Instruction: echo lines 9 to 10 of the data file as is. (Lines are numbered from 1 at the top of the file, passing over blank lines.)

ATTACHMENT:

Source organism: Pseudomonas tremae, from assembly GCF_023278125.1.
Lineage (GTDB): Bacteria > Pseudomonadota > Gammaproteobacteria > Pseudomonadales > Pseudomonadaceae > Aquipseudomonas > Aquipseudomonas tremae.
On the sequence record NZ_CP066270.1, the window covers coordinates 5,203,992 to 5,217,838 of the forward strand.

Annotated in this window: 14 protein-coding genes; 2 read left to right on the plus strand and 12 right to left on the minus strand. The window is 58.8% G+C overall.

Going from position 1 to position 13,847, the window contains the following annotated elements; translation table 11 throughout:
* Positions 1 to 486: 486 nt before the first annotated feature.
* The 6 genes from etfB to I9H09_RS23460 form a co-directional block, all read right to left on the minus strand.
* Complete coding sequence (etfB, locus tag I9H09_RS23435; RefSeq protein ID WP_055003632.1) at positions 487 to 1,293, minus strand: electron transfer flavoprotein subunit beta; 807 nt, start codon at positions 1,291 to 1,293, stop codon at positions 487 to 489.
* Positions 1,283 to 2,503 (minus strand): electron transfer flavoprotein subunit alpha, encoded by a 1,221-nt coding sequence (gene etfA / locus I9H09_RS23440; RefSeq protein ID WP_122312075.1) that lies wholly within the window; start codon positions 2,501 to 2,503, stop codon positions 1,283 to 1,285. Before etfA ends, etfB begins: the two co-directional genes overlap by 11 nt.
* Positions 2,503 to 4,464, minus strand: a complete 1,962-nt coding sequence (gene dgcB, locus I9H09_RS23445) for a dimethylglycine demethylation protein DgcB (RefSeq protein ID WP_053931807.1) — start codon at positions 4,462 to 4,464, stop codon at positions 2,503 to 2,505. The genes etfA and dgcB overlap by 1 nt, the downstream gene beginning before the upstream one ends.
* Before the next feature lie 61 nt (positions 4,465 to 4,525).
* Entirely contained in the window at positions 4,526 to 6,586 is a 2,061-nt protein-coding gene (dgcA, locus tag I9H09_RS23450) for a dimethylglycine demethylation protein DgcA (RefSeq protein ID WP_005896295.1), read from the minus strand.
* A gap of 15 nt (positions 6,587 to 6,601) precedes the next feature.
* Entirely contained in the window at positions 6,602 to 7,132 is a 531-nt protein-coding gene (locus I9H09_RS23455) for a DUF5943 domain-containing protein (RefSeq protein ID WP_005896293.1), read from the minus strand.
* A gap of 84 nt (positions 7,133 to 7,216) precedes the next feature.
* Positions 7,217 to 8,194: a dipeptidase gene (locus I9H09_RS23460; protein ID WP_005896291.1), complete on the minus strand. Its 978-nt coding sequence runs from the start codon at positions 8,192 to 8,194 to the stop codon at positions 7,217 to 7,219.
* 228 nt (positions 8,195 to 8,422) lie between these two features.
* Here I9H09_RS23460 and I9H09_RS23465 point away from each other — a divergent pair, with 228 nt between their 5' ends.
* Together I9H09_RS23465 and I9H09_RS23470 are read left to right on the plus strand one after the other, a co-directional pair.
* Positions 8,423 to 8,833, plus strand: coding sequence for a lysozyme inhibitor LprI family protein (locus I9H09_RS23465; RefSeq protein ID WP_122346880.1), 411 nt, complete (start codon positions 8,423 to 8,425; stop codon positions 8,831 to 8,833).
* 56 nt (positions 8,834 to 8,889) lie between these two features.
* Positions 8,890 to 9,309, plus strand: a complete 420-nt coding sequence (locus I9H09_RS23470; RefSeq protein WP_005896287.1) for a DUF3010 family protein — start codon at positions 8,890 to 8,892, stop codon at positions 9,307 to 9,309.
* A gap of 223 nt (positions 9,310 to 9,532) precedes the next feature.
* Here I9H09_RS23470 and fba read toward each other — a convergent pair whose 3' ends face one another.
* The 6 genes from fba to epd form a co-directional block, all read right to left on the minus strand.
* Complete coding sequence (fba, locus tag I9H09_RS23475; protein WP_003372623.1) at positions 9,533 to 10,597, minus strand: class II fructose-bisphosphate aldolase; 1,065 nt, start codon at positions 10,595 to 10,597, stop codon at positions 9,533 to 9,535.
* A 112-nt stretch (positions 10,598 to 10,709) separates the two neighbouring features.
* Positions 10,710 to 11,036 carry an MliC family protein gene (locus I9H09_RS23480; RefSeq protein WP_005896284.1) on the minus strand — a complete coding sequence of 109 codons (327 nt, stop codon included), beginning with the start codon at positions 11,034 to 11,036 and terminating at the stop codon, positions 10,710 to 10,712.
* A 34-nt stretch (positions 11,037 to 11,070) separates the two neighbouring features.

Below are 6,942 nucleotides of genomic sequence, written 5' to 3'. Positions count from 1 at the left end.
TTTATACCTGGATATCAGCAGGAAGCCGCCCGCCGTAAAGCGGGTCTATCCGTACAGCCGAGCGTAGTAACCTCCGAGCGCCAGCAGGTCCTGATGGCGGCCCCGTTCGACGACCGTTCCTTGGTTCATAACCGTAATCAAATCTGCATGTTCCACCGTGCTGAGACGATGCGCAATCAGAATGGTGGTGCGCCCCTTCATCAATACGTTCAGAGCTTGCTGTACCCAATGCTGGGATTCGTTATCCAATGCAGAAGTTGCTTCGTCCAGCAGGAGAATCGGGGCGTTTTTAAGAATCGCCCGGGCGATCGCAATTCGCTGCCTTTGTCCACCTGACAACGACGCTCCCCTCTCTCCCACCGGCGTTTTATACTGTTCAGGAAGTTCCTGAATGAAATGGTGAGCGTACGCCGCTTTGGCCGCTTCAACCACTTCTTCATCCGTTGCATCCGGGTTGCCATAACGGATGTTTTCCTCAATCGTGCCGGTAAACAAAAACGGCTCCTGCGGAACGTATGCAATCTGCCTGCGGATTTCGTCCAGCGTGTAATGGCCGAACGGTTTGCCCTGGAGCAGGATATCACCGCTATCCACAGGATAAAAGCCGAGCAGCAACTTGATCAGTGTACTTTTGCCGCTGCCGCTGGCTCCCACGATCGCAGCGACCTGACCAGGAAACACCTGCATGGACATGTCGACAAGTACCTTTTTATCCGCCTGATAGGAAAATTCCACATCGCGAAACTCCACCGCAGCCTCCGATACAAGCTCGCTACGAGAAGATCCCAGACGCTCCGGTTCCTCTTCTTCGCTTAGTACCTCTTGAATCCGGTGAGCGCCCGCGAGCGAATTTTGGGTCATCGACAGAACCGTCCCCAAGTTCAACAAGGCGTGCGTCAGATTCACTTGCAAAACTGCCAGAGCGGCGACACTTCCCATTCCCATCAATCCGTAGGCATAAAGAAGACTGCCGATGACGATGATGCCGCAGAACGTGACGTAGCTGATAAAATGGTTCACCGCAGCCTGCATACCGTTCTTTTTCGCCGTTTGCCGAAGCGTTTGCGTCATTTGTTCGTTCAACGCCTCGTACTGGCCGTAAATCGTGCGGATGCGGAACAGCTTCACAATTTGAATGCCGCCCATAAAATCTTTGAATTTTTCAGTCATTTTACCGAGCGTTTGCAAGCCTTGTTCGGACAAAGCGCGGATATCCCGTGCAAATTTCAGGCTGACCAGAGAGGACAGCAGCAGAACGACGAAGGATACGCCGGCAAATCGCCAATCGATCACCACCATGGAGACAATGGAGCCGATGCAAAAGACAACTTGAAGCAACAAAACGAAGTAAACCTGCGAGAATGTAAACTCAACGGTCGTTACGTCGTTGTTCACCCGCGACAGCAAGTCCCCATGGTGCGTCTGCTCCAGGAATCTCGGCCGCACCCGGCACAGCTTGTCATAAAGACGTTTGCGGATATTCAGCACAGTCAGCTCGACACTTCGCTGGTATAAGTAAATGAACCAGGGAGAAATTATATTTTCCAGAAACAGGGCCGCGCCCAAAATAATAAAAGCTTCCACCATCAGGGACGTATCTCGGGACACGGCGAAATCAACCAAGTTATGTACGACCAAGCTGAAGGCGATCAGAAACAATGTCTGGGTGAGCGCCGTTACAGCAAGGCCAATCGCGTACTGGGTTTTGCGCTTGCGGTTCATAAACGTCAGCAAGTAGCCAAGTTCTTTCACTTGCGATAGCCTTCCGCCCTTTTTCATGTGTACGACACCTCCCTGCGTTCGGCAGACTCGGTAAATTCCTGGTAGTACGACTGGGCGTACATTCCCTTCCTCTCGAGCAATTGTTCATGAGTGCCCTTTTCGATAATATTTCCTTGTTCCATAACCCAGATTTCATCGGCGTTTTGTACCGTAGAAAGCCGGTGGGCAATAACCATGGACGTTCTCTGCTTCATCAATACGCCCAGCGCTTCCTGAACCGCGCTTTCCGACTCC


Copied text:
* Positions 1,283 to 2,503 (minus strand): electron transfer flavoprotein subunit alpha, encoded by a 1,221-nt coding sequence (gene etfA / locus I9H09_RS23440; RefSeq protein ID WP_122312075.1) that lies wholly within the window; start codon positions 2,501 to 2,503, stop codon positions 1,283 to 1,285. Before etfA ends, etfB begins: the two co-directional genes overlap by 11 nt.
* Positions 2,503 to 4,464, minus strand: a complete 1,962-nt coding sequence (gene dgcB, locus I9H09_RS23445) for a dimethylglycine demethylation protein DgcB (RefSeq protein ID WP_053931807.1) — start codon at positions 4,462 to 4,464, stop codon at positions 2,503 to 2,505. The genes etfA and dgcB overlap by 1 nt, the downstream gene beginning before the upstream one ends.